Cardiac Influence of Repetitive Transcranial Magnetic Stimulation in Small Animals

Ting Wei Wang, Yen Ling Sung, Shien Fong Lin

Research output: Contribution to journalArticle

Abstract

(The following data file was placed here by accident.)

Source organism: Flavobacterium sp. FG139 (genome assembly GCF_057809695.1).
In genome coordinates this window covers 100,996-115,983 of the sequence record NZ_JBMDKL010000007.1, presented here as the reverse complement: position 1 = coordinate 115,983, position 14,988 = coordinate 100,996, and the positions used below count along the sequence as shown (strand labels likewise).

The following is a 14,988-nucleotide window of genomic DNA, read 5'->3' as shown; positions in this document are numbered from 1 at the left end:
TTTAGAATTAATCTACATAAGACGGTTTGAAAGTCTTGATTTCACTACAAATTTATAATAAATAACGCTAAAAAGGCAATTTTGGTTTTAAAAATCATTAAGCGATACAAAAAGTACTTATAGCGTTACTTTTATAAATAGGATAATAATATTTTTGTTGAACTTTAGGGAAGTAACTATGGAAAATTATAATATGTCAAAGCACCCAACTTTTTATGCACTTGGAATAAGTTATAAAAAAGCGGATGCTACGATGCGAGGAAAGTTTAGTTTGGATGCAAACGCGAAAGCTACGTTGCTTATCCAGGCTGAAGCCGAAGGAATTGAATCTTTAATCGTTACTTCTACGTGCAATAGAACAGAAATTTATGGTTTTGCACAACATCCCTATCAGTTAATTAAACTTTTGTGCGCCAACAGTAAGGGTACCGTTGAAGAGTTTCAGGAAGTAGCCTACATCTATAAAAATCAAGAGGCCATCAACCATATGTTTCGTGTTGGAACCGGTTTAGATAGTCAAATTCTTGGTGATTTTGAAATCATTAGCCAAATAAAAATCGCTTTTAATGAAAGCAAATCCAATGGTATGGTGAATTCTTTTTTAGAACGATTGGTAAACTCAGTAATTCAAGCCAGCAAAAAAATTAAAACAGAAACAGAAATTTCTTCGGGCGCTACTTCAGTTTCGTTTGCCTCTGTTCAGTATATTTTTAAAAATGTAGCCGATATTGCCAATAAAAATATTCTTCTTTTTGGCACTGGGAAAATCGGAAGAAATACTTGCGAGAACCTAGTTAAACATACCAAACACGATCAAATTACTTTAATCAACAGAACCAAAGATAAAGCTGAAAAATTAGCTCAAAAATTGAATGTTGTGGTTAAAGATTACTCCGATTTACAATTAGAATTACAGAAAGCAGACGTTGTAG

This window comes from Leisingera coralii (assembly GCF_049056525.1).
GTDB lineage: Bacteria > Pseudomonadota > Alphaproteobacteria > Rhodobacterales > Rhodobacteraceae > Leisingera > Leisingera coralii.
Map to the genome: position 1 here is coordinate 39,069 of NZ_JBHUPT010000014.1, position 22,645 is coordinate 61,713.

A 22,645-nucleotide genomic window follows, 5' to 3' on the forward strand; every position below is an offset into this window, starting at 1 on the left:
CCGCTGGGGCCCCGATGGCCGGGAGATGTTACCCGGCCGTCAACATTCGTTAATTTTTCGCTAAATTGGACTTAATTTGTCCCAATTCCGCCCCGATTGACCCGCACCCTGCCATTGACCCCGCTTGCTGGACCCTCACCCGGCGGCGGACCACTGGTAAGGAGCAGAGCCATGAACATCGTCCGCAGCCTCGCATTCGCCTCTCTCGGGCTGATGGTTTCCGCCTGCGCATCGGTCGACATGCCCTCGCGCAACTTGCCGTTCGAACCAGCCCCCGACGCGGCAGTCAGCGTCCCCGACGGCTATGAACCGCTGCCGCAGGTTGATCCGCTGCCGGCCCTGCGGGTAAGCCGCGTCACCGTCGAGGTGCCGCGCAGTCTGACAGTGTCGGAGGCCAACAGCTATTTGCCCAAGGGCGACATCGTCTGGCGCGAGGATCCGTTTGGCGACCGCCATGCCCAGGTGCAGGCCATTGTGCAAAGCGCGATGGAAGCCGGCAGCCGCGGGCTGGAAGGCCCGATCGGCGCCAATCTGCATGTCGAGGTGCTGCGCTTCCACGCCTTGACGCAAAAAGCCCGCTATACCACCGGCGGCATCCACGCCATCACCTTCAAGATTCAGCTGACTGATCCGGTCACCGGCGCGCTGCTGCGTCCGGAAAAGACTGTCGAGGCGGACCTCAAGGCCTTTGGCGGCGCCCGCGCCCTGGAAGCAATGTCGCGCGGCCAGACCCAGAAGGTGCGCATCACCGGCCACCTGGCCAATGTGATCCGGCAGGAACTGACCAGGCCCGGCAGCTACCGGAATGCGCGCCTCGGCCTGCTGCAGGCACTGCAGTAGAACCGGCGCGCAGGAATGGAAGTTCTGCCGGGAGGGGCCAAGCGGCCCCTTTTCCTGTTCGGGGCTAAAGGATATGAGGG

Repetitive transcranial magnetic stimulation (rTMS) system is an important therapeutic tool used in non-invasive brain stimulation. The electric field induced by the time-varying magnetic field in a stimulating coil could activate nerve fibers in the brain, resulting in depolarization or hyperpolarization of the neurons. However, the potential adverse effects of rTMS on heart rhythm have not been extensively investigated. This study aims to develop an optimized design of rTMS system to evaluate the potential adverse effects of rTMS on mouse heart rhythm via vagus nerve modulation for pre-clinical application. The rTMS-induced electric field in the vagus nerve of brain produced by the strong rate of current change of 1.04×108 A/s in a stimulating coil, which was directly determined by circuit design in charging voltage of the capacitor bank and inductance value of a stimulating coil. A finite element method (FEM) mathematical simulation indicated that the maximum eddy current was 25.4μA/mm2, which was greatly exceeded the vagus nerve activation threshold of 5.6μA/mm2. The animal experiment results also verify that the induced electric field activates the RR-interval prolonging effect might be attributed to vagus nerve stimulation (VNS) from rTMS, and the most pronounced heart rhythm prolonging effect at 20Hz magnetic field treatment, causing the average heart rate decreased to 58.65% of that before rTMS in 10 mice. In conclusion, above-threshold rTMS at 20 Hz could produce maximum adverse effect on heart rhythm through direct vagus nerve activation for pre-clinical applications such as safety screening.